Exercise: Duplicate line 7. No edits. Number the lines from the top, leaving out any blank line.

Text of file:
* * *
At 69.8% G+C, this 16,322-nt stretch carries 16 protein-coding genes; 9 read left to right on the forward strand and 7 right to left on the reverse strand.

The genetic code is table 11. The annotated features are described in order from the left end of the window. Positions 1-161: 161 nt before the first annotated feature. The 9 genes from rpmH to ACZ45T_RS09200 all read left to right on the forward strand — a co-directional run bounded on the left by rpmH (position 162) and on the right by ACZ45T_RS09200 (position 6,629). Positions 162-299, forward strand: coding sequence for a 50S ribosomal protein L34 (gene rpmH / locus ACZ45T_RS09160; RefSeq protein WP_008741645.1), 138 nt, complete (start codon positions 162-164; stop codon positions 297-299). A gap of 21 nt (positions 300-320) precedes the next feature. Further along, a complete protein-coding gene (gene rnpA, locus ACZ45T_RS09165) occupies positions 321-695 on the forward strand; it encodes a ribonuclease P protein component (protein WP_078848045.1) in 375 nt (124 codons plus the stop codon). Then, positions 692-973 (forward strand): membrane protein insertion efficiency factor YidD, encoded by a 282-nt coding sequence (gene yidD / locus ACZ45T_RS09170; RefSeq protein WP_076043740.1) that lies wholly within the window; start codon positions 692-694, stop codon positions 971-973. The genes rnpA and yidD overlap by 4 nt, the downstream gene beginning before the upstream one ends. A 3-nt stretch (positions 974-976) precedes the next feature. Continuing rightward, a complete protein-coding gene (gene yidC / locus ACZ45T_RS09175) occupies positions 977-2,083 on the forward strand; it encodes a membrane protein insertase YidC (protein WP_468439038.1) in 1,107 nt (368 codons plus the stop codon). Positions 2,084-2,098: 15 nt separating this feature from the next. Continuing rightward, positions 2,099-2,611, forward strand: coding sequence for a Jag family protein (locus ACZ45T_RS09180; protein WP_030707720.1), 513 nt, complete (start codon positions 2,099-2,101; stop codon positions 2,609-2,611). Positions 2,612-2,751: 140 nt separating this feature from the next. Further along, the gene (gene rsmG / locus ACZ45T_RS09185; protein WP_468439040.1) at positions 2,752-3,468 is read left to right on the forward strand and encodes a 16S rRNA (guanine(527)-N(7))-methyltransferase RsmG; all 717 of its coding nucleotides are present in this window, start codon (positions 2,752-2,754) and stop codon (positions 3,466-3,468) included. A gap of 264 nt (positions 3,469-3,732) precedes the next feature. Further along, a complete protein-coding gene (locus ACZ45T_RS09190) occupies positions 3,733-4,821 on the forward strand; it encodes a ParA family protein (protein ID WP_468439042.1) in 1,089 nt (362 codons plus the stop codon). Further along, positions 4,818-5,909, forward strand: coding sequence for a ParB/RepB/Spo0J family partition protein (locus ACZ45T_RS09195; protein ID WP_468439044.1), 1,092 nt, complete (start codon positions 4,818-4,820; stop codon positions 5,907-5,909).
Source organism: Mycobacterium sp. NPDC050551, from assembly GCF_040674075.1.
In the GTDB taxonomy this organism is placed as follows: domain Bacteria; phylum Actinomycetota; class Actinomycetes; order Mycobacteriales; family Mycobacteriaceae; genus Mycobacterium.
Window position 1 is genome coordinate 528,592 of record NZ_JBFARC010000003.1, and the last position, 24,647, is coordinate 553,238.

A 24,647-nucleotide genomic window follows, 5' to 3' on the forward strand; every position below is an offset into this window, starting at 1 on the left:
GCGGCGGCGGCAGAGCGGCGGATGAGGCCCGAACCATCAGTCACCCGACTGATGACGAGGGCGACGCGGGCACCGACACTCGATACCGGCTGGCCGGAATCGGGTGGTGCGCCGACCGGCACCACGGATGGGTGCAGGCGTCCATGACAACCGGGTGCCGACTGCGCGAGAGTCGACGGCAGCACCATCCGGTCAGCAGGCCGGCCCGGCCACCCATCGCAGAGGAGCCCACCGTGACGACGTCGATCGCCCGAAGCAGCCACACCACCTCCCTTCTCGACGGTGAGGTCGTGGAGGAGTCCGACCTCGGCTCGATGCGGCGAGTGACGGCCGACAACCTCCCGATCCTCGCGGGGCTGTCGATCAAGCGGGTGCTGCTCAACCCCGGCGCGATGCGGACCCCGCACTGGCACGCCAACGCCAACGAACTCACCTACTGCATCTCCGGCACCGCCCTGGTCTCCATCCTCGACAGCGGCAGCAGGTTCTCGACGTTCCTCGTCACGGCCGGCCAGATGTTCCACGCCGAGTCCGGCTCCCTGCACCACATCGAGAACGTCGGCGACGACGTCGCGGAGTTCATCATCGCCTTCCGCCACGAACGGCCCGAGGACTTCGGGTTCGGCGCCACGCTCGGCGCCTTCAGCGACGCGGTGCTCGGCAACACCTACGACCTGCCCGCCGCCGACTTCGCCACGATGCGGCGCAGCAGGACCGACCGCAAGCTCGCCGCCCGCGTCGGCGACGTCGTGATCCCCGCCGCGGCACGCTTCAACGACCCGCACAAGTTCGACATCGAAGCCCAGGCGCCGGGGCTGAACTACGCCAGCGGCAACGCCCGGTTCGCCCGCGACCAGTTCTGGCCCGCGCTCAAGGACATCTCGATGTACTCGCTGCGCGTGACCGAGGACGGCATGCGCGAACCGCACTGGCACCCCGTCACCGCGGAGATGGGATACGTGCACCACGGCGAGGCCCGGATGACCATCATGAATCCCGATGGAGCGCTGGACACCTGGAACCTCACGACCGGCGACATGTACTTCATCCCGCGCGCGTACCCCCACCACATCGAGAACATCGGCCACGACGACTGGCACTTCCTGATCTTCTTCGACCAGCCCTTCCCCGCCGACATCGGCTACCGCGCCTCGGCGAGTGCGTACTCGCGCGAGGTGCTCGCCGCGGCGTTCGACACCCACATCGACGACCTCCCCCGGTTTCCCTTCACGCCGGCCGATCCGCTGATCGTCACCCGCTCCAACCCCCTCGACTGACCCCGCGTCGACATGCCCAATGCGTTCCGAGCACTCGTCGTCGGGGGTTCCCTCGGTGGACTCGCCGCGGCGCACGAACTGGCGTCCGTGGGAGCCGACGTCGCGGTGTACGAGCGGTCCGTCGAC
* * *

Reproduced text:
GCGGCGGCGGCAGAGCGGCGGATGAGGCCCGAACCATCAGTCACCCGACTGATGACGAGGGCGACGCGGGCACCGACACTCGATACCGGCTGGCCGGAATCGGGTGGTGCGCCGACCGGCACCACGGATGGGTGCAGGCGTCCATGACAACCGGGTGCCGACTGCGCGAGAGTCGACGGCAGCACCATCCGGTCAGCAGGCCGGCCCGGCCACCCATCGCAGAGGAGCCCACCGTGACGACGTCGATCGCCCGAAGCAGCCACACCACCTCCCTTCTCGACGGTGAGGTCGTGGAGGAGTCCGACCTCGGCTCGATGCGGCGAGTGACGGCCGACAACCTCCCGATCCTCGCGGGGCTGTCGATCAAGCGGGTGCTGCTCAACCCCGGCGCGATGCGGACCCCGCACTGGCACGCCAACGCCAACGAACTCACCTACTGCATCTCCGGCACCGCCCTGGTCTCCATCCTCGACAGCGGCAGCAGGTTCTCGACGTTCCTCGTCACGGCCGGCCAGATGTTCCACGCCGAGTCCGGCTCCCTGCACCACATCGAGAACGTCGGCGACGACGTCGCGGAGTTCATCATCGCCTTCCGCCACGAACGGCCCGAGGACTTCGGGTTCGGCGCCACGCTCGGCGCCTTCAGCGACGCGGTGCTCGGCAACACCTACGACCTGCCCGCCGCCGACTTCGCCACGATGCGGCGCAGCAGGACCGACCGCAAGCTCGCCGCCCGCGTCGGCGACGTCGTGATCCCCGCCGCGGCACGCTTCAACGACCCGCACAAGTTCGACATCGAAGCCCAGGCGCCGGGGCTGAACTACGCCAGCGGCAACGCCCGGTTCGCCCGCGACCAGTTCTGGCCCGCGCTCAAGGACATCTCGATGTACTCGCTGCGCGTGACCGAGGACGGCATGCGCGAACCGCACTGGCACCCCGTCACCGCGGAGATGGGATACGTGCACCACGGCGAGGCCCGGATGACCATCATGAATCCCGATGGAGCGCTGGACACCTGGAACCTCACGACCGGCGACATGTACTTCATCCCGCGCGCGTACCCCCACCACATCGAGAACATCGGCCACGACGACTGGCACTTCCTGATCTTCTTCGACCAGCCCTTCCCCGCCGACATCGGCTACCGCGCCTCGGCGAGTGCGTACTCGCGCGAGGTGCTCGCCGCGGCGTTCGACACCCACATCGACGACCTCCCCCGGTTTCCCTTCACGCCGGCCGATCCGCTGATCGTCACCCGCTCCAACCCCCTCGACTGACCCCGCGTCGACATGCCCAATGCGTTCCGAGCACTCGTCGTCGGGGGTTCCCTCGGTGGACTCGCCGCGGCGCACGAACTGGCGTCCGTGGGAGCCGACGTCGCGGTGTACGAGCGGTCCGTCGAC